The Idle No More movement is celebrating its first anniversary. Crowds in Winnipeg braved the icy cold on Sunday night to mark the occasion.

“We want to be here physically to support the cause and be a part of the awareness that we’re trying to bring,” says participant, Jerry Kim-Daniels.

He was one of many who gathered to march downtown and lend a helping hand to those in need. The group gave donated blankets, mitts, and hats to Winnipeg’s homeless population.

Althea Guiboche helped organize the event. “We should not have a society where there is hungry, homeless people on the streets today. Something needs to be done,” Guiboche says.

Guiboche founded Got Bannock? The organization helps feed the hungry in Winnipeg. She says she was inspired by Idle No More.

The grassroots movement started in November of 2012, and soon inspired demonstrations across the country. Aboriginal Canadians protested many issues, including land rights and conditions on reserves.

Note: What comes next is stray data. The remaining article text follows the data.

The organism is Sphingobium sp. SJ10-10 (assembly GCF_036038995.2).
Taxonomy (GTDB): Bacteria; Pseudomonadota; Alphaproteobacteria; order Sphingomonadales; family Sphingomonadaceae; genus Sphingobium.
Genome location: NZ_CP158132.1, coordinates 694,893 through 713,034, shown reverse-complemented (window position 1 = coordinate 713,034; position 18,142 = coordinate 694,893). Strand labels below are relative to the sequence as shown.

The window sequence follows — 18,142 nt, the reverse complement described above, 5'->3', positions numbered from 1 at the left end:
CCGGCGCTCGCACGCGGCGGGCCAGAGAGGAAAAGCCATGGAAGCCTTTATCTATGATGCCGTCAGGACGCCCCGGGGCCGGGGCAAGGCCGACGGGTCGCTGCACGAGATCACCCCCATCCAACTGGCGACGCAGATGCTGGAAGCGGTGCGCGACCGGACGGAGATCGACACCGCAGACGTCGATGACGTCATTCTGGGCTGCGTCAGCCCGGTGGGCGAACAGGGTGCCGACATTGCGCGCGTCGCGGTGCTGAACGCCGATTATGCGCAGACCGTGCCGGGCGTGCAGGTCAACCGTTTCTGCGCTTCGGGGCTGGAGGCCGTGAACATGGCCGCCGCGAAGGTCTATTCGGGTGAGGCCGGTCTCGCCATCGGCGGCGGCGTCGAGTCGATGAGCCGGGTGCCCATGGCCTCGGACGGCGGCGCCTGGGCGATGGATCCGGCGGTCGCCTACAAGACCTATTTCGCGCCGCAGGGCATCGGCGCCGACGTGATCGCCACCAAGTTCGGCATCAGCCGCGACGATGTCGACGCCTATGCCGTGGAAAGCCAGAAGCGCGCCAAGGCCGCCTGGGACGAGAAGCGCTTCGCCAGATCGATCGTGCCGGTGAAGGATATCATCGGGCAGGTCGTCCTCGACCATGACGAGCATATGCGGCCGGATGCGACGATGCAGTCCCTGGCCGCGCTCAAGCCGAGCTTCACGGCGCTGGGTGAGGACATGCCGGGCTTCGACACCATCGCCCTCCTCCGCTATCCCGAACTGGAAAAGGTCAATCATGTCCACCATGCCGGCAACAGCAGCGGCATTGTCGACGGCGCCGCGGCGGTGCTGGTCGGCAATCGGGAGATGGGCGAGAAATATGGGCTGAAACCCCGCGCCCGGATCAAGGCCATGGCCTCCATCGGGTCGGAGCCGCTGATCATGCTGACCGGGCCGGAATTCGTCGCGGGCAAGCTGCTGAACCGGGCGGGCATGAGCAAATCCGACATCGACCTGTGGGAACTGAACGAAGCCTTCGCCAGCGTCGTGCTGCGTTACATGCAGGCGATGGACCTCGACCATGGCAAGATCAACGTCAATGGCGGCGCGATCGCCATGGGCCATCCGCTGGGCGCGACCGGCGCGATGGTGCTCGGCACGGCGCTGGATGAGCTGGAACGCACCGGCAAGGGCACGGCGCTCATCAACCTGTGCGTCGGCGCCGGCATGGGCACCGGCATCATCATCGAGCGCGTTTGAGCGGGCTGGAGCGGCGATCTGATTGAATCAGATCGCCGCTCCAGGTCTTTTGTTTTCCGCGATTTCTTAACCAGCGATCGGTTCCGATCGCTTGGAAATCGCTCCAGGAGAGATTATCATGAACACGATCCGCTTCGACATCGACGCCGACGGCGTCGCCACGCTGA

“The spirit of Idle no More is still alive and well. You know, we raised awareness all over the world, we inspired people,” says Pam Palmater, a former spokesperson for the group.

Kim-Daniels agrees. “People are more serious about aboriginal issues, indigenous issues, and so I think there’s been a lot of successes that we can highlight as a movement.”

Palmater says the future of Idle No More may look different. “It’s going to be the larger movement itself. So, far beyond Idle No More, but the larger resistance indigenous movement is going to be stronger, more coordinated.”

Palmater says social media lets aboriginal Canadians rally quickly and effectively.

“You’re going to see different people doing different things and that’s good and that’s okay because we’re diverse indigenous nations and we’ve always been different and that’s the way it should be,” she says.